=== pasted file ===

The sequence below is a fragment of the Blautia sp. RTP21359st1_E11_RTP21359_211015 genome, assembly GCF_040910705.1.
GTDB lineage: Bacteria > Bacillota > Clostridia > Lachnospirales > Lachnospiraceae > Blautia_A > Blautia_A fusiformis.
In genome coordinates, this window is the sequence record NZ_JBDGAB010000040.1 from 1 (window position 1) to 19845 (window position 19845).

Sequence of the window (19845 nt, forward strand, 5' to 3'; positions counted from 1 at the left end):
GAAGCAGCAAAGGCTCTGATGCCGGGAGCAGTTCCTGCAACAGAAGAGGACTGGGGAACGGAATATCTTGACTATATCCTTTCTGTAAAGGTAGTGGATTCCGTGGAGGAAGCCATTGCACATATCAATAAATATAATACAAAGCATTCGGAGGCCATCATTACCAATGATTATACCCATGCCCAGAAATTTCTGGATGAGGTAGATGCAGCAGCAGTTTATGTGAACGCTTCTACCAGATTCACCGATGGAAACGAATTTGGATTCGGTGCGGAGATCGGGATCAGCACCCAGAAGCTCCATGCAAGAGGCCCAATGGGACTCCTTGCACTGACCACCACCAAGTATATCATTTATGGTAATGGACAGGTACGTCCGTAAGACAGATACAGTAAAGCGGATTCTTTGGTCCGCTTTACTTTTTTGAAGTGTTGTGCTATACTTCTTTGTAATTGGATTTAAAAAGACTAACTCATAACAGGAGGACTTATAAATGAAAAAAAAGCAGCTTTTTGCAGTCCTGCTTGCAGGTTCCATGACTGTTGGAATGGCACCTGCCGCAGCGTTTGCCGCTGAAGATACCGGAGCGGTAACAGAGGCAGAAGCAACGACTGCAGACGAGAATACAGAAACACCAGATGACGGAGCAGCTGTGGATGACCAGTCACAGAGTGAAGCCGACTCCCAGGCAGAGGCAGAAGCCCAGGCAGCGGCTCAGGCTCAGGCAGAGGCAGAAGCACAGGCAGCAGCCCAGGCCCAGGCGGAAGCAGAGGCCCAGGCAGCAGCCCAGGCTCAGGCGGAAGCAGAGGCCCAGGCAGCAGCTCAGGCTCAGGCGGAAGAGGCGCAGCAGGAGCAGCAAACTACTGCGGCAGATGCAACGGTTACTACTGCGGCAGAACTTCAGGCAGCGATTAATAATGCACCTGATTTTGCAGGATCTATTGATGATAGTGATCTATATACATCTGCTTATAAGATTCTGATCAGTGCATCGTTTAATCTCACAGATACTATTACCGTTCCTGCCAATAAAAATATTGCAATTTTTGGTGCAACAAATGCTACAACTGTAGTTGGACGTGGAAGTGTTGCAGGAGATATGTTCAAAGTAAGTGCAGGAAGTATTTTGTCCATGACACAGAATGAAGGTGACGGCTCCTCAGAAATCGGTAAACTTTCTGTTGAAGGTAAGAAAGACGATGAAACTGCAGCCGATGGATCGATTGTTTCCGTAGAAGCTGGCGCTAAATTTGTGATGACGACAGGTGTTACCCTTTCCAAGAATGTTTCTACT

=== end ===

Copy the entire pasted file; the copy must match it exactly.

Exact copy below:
The sequence below is a fragment of the Blautia sp. RTP21359st1_E11_RTP21359_211015 genome, assembly GCF_040910705.1.
GTDB lineage: Bacteria > Bacillota > Clostridia > Lachnospirales > Lachnospiraceae > Blautia_A > Blautia_A fusiformis.
In genome coordinates, this window is the sequence record NZ_JBDGAB010000040.1 from 1 (window position 1) to 19845 (window position 19845).

Sequence of the window (19845 nt, forward strand, 5' to 3'; positions counted from 1 at the left end):
GAAGCAGCAAAGGCTCTGATGCCGGGAGCAGTTCCTGCAACAGAAGAGGACTGGGGAACGGAATATCTTGACTATATCCTTTCTGTAAAGGTAGTGGATTCCGTGGAGGAAGCCATTGCACATATCAATAAATATAATACAAAGCATTCGGAGGCCATCATTACCAATGATTATACCCATGCCCAGAAATTTCTGGATGAGGTAGATGCAGCAGCAGTTTATGTGAACGCTTCTACCAGATTCACCGATGGAAACGAATTTGGATTCGGTGCGGAGATCGGGATCAGCACCCAGAAGCTCCATGCAAGAGGCCCAATGGGACTCCTTGCACTGACCACCACCAAGTATATCATTTATGGTAATGGACAGGTACGTCCGTAAGACAGATACAGTAAAGCGGATTCTTTGGTCCGCTTTACTTTTTTGAAGTGTTGTGCTATACTTCTTTGTAATTGGATTTAAAAAGACTAACTCATAACAGGAGGACTTATAAATGAAAAAAAAGCAGCTTTTTGCAGTCCTGCTTGCAGGTTCCATGACTGTTGGAATGGCACCTGCCGCAGCGTTTGCCGCTGAAGATACCGGAGCGGTAACAGAGGCAGAAGCAACGACTGCAGACGAGAATACAGAAACACCAGATGACGGAGCAGCTGTGGATGACCAGTCACAGAGTGAAGCCGACTCCCAGGCAGAGGCAGAAGCCCAGGCAGCGGCTCAGGCTCAGGCAGAGGCAGAAGCACAGGCAGCAGCCCAGGCCCAGGCGGAAGCAGAGGCCCAGGCAGCAGCCCAGGCTCAGGCGGAAGCAGAGGCCCAGGCAGCAGCTCAGGCTCAGGCGGAAGAGGCGCAGCAGGAGCAGCAAACTACTGCGGCAGATGCAACGGTTACTACTGCGGCAGAACTTCAGGCAGCGATTAATAATGCACCTGATTTTGCAGGATCTATTGATGATAGTGATCTATATACATCTGCTTATAAGATTCTGATCAGTGCATCGTTTAATCTCACAGATACTATTACCGTTCCTGCCAATAAAAATATTGCAATTTTTGGTGCAACAAATGCTACAACTGTAGTTGGACGTGGAAGTGTTGCAGGAGATATGTTCAAAGTAAGTGCAGGAAGTATTTTGTCCATGACACAGAATGAAGGTGACGGCTCCTCAGAAATCGGTAAACTTTCTGTTGAAGGTAAGAAAGACGATGAAACTGCAGCCGATGGATCGATTGTTTCCGTAGAAGCTGGCGCTAAATTTGTGATGACGACAGGTGTTACCCTTTCCAAGAATGTTTCTACT